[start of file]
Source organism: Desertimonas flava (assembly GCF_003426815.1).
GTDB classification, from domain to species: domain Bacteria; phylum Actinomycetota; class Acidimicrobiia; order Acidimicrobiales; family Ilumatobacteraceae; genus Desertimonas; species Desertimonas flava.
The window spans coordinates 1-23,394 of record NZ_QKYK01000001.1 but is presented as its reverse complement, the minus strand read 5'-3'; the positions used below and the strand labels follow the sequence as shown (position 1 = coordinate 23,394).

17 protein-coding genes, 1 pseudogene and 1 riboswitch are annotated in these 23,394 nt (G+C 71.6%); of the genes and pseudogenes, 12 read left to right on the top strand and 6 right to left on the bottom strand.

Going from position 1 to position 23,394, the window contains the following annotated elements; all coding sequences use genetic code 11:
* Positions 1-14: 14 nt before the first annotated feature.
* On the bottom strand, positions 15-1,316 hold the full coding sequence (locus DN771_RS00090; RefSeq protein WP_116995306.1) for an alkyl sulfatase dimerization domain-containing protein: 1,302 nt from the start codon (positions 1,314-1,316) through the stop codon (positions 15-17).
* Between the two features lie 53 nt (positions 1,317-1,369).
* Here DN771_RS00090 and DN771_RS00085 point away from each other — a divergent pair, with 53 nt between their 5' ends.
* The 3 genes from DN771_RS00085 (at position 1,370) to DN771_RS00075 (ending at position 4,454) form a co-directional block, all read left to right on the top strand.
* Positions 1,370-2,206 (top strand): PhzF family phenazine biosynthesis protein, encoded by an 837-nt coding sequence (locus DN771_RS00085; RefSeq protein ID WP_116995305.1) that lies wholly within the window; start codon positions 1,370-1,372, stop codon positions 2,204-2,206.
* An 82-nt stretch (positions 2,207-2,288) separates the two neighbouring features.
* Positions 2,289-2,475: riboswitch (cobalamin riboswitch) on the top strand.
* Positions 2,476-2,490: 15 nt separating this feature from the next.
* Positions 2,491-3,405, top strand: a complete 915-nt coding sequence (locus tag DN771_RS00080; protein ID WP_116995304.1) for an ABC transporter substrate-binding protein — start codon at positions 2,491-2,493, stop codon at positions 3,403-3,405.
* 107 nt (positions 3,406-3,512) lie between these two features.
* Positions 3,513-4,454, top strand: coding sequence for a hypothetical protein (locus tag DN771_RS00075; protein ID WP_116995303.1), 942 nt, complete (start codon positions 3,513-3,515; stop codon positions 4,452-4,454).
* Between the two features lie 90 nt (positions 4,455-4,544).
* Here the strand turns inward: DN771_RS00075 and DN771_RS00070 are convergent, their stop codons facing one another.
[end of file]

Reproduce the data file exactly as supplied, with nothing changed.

Source organism: Desertimonas flava (assembly GCF_003426815.1).
GTDB classification, from domain to species: domain Bacteria; phylum Actinomycetota; class Acidimicrobiia; order Acidimicrobiales; family Ilumatobacteraceae; genus Desertimonas; species Desertimonas flava.
The window spans coordinates 1-23,394 of record NZ_QKYK01000001.1 but is presented as its reverse complement, the minus strand read 5'-3'; the positions used below and the strand labels follow the sequence as shown (position 1 = coordinate 23,394).

17 protein-coding genes, 1 pseudogene and 1 riboswitch are annotated in these 23,394 nt (G+C 71.6%); of the genes and pseudogenes, 12 read left to right on the top strand and 6 right to left on the bottom strand.

Going from position 1 to position 23,394, the window contains the following annotated elements; all coding sequences use genetic code 11:
* Positions 1-14: 14 nt before the first annotated feature.
* On the bottom strand, positions 15-1,316 hold the full coding sequence (locus DN771_RS00090; RefSeq protein WP_116995306.1) for an alkyl sulfatase dimerization domain-containing protein: 1,302 nt from the start codon (positions 1,314-1,316) through the stop codon (positions 15-17).
* Between the two features lie 53 nt (positions 1,317-1,369).
* Here DN771_RS00090 and DN771_RS00085 point away from each other — a divergent pair, with 53 nt between their 5' ends.
* The 3 genes from DN771_RS00085 (at position 1,370) to DN771_RS00075 (ending at position 4,454) form a co-directional block, all read left to right on the top strand.
* Positions 1,370-2,206 (top strand): PhzF family phenazine biosynthesis protein, encoded by an 837-nt coding sequence (locus DN771_RS00085; RefSeq protein ID WP_116995305.1) that lies wholly within the window; start codon positions 1,370-1,372, stop codon positions 2,204-2,206.
* An 82-nt stretch (positions 2,207-2,288) separates the two neighbouring features.
* Positions 2,289-2,475: riboswitch (cobalamin riboswitch) on the top strand.
* Positions 2,476-2,490: 15 nt separating this feature from the next.
* Positions 2,491-3,405, top strand: a complete 915-nt coding sequence (locus tag DN771_RS00080; protein ID WP_116995304.1) for an ABC transporter substrate-binding protein — start codon at positions 2,491-2,493, stop codon at positions 3,403-3,405.
* 107 nt (positions 3,406-3,512) lie between these two features.
* Positions 3,513-4,454, top strand: coding sequence for a hypothetical protein (locus tag DN771_RS00075; protein ID WP_116995303.1), 942 nt, complete (start codon positions 3,513-3,515; stop codon positions 4,452-4,454).
* Between the two features lie 90 nt (positions 4,455-4,544).
* Here the strand turns inward: DN771_RS00075 and DN771_RS00070 are convergent, their stop codons facing one another.